Pain is for the weak, those people who, says Obama, switching to his feeling-the-pain face, “see a widening chasm of wealth and opportunity in this country, and they wonder if the American Dream is slipping away.” They are right to wonder, because their president has nothing substantive to offer them but more pain:
“That’s why I’ve proposed that we freeze annual domestic spending for the next five years, which would reduce the deficit by more than $400 billion over the next decade, and bring this spending down to the lowest share of our economy since Eisenhower was president.”
With this, Obama endorses the core corporate agenda that predates Eisenhower—indeed, predates both Roosevelts, Franklin and Theodore. Public intervention, he affirms, is what ails the U.S. economy. Shrinking the public sector is an absolute good, an economic and moral imperative.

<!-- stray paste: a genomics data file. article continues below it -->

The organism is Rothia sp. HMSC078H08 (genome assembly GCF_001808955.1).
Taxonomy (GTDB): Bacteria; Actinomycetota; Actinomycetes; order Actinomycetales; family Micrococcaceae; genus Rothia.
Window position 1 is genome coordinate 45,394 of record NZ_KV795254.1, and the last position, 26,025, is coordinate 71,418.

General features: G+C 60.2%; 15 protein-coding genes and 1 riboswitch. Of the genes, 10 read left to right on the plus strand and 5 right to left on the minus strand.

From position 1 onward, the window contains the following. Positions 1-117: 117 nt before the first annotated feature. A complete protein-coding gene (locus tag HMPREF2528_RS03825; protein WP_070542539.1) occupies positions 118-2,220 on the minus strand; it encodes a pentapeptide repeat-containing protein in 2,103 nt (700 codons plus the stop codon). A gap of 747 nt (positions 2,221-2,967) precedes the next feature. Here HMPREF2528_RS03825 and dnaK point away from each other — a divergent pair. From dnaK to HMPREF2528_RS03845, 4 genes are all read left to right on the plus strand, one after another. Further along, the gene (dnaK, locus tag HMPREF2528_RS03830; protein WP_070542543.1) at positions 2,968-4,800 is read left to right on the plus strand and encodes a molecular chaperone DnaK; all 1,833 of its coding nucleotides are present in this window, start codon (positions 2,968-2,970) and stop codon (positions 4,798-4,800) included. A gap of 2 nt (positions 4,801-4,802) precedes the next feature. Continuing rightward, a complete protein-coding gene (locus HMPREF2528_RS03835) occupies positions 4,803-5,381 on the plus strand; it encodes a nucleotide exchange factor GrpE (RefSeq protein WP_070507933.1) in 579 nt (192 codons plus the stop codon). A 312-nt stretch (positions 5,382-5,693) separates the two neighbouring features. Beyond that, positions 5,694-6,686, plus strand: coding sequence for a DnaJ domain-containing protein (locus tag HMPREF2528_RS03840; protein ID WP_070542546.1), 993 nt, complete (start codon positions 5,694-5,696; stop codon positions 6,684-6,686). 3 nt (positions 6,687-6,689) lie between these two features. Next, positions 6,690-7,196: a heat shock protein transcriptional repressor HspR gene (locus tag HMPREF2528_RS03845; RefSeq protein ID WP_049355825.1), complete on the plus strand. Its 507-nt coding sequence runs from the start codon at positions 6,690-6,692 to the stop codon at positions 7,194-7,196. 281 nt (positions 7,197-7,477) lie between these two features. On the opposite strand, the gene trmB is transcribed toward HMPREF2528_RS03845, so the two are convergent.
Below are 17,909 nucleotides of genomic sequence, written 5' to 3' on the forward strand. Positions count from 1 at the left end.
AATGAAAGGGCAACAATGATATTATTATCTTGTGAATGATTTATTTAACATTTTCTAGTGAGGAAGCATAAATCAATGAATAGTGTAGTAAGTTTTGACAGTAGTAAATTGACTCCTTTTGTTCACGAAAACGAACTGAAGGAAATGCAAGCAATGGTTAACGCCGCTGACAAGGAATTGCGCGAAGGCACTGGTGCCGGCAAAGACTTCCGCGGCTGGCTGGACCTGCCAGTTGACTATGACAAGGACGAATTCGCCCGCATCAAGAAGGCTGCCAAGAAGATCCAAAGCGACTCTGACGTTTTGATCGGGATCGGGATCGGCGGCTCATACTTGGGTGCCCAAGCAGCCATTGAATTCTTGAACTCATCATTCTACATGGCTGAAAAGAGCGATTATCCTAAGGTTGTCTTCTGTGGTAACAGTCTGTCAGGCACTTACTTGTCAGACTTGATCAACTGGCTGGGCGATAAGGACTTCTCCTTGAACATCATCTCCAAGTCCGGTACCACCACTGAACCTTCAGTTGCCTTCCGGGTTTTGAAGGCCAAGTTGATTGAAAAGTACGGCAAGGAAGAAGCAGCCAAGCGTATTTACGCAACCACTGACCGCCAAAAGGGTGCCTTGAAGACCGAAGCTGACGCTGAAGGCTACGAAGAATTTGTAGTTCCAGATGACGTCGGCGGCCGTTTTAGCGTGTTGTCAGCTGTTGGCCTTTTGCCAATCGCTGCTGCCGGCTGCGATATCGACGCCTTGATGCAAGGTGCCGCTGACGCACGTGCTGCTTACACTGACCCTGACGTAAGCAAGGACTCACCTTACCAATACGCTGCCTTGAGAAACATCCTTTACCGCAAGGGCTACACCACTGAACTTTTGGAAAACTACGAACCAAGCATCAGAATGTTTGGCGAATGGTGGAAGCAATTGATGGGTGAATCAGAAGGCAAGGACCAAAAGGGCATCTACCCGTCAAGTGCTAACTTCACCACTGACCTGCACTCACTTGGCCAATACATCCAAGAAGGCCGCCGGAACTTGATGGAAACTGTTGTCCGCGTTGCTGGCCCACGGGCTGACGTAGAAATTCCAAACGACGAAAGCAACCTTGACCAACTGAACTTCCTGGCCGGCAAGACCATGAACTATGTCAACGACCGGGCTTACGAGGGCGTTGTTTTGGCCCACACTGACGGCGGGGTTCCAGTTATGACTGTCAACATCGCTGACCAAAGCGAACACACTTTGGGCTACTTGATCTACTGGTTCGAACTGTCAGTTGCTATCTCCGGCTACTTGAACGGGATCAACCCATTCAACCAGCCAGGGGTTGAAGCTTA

This is a deeply conservative individual—if he has any principles, at all. The president is eager to move the bar even further rightward, with some help from his Republican partners.
“Now, it’s not going to be enough. We’re going to have to do more. Because the driving force on our deficits are entitlements spending. And that’s going to require both parties to work together, because those are some tough problems that we’re going to have to solve.”
Social Security is not, of course, a part of the deficit—but in Obama’s and the U.S. Chamber’s shared worldview, social spending is, if not an inherent evil, an unhealthy luxury that has become unaffordable, bad for business.
Obama asks only that his corporate audience look into their hearts and find some sympathy for their fellow citizens. “Ask yourselves what you can do to hire American workers, to support the American economy, and to invest in this nation.” That is, if it’s convenient. But no worry, it’s just a thought for you to consider after you’ve digested all these goodies I’ve brought.
The sop for the rest of America is offered indirectly, in the form of educational measures that will make U.S. business more “competitive” and “infrastructural investments” of “tax dollars that leverage private capital, and with projects determined not by politics, but by what’s best for our economy.”